It's the day before Christmas, the day before John's 21st birthday. He's a prostitute on Santa Monica Blvd in L.A., and he wants to spend that night and the next day at the posh Park Plaza ...
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It's the day before Christmas, the day before John's 21st birthday. He's a prostitute on Santa Monica Blvd in L.A., and he wants to spend that night and the next day at the posh Park Plaza Hotel. He's ripped off a local drug dealer to pay the bill, but as he's sleeping that morning, someone steals his shoes right off his feet, with the money in them. Meanwhile, Donner, a lad new to the streets, wants John to leave the city with him for Camelot, a theme park in Branson, MO, where they'll work as lifeguards. John spends the day trying to hustle the money for the hotel, avoid Jimmy the Warlock, keep his girl friend placated, and figure out how to deal with Donner's friendship.Written by
Johns: Very realistic in its portrayal of the hardships of street life.
Johns quite accurately portrays the nightmarish life of "kids" on the streets of Hollywood. There are indeed bright spots in life for these social outcasts, rare people like the angelic "Homeless John" or Richard Kind's "Paul," the gentlemanly concierge, but the recurring theme of mistrust is "on the money," as we say.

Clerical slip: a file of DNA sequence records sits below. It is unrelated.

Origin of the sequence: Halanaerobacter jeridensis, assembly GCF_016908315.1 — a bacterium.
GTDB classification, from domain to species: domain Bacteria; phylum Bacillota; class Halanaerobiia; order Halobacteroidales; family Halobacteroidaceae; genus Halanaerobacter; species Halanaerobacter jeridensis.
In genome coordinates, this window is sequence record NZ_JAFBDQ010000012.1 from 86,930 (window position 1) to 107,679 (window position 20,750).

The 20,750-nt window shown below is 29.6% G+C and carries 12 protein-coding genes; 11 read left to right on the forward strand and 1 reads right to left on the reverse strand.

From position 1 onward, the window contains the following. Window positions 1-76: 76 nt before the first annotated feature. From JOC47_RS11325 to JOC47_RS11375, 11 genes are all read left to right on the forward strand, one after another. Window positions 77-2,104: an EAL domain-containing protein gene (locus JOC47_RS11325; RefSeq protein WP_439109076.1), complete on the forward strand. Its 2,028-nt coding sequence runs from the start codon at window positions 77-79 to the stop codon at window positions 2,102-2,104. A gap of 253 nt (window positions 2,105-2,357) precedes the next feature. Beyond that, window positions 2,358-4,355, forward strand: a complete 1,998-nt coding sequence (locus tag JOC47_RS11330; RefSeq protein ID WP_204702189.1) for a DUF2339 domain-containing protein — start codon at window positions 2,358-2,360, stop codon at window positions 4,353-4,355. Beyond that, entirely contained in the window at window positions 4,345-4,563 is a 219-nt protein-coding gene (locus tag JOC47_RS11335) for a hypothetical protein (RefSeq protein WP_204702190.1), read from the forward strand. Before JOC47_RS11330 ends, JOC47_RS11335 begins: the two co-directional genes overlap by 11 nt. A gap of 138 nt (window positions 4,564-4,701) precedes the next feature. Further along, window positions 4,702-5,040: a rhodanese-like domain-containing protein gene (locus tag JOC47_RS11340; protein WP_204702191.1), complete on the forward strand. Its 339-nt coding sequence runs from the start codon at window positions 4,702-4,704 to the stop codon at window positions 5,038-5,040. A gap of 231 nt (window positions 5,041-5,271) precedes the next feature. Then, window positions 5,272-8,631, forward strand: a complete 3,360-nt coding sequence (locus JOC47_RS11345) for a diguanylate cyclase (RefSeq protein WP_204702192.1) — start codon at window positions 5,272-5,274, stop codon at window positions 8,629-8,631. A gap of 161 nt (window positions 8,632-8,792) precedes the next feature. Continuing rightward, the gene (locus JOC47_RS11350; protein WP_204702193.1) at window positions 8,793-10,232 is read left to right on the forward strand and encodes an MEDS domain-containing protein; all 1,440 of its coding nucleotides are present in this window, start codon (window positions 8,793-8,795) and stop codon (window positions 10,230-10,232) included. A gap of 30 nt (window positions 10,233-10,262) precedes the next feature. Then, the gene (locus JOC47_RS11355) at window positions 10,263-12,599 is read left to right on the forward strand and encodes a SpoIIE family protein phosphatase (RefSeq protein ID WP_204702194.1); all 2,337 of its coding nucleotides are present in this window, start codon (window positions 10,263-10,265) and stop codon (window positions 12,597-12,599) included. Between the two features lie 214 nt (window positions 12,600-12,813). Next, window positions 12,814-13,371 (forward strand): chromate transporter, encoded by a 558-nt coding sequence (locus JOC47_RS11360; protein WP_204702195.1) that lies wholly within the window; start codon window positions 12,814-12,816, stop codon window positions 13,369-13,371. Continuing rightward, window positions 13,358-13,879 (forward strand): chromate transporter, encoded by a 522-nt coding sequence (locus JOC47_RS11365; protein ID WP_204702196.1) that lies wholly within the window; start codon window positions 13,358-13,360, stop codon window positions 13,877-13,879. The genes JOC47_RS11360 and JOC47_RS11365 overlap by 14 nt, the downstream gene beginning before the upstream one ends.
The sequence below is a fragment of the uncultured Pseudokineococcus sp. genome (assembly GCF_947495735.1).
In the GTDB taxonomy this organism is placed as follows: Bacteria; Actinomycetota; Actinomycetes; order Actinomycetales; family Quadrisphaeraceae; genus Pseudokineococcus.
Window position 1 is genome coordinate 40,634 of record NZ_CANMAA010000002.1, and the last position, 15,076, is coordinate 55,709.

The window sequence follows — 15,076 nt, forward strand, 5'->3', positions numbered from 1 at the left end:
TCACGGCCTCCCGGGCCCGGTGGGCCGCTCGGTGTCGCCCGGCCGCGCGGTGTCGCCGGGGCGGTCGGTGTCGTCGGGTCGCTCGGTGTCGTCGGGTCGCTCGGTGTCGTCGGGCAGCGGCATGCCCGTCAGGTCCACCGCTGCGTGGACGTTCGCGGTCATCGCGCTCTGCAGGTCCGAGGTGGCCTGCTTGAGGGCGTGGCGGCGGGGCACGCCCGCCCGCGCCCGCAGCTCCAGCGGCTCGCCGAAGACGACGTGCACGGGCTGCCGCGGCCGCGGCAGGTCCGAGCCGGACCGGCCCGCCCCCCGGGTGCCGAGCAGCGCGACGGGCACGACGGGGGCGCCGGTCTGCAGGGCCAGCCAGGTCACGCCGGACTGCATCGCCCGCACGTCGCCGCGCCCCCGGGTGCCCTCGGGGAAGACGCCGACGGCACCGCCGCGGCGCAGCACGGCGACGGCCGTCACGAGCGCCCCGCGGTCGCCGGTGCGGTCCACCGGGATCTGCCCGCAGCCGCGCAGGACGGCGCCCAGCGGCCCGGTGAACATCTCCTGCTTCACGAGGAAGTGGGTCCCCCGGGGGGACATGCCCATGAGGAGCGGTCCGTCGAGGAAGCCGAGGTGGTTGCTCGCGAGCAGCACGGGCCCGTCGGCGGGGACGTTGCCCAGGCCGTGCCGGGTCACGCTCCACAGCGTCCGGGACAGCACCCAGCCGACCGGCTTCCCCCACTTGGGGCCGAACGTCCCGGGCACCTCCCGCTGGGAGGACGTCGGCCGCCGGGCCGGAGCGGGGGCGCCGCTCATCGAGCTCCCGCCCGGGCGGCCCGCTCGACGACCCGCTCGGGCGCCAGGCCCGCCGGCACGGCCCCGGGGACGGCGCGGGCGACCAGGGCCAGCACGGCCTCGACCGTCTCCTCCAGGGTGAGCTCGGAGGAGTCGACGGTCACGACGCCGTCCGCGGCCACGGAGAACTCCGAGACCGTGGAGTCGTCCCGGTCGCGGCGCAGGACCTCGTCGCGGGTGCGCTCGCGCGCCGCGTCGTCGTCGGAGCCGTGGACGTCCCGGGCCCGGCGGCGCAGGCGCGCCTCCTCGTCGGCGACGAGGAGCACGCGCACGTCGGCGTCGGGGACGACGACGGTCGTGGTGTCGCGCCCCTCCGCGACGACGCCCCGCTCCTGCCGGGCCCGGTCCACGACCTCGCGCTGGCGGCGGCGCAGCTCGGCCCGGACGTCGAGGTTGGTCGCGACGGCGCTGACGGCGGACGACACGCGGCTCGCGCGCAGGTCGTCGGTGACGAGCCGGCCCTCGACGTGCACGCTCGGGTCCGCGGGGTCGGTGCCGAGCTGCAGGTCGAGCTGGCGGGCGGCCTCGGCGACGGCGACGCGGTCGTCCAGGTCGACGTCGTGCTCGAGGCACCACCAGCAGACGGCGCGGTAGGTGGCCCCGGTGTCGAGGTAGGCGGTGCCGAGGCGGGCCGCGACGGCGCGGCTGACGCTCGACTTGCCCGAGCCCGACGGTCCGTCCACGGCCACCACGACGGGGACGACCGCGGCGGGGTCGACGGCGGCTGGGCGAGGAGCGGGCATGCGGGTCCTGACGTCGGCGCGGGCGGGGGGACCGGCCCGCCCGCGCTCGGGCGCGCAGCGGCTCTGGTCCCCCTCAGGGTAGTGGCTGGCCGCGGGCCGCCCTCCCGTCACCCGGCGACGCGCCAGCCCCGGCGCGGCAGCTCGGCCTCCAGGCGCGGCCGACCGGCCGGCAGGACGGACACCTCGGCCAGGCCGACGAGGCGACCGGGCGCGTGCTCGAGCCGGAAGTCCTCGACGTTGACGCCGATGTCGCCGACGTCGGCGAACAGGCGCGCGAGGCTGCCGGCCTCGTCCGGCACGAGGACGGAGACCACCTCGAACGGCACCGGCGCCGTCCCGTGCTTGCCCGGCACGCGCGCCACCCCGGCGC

Having lived and/or worked in the Hollywood area for decades, everyone here can also solemnly assure people who do not live in Southern California, that, yes, it CAN be blindingly bright, hot and sunny in December in Hollywood, and yes, that bright glare off of the white stucco walls REALLY occurs, and yes, it IS depressing! Our reviewer has compared the Los Angeles of johns to Oran in The Plague by Camus; visually, the comparison is apt. Morally and spiritually it is perhaps even more apt.
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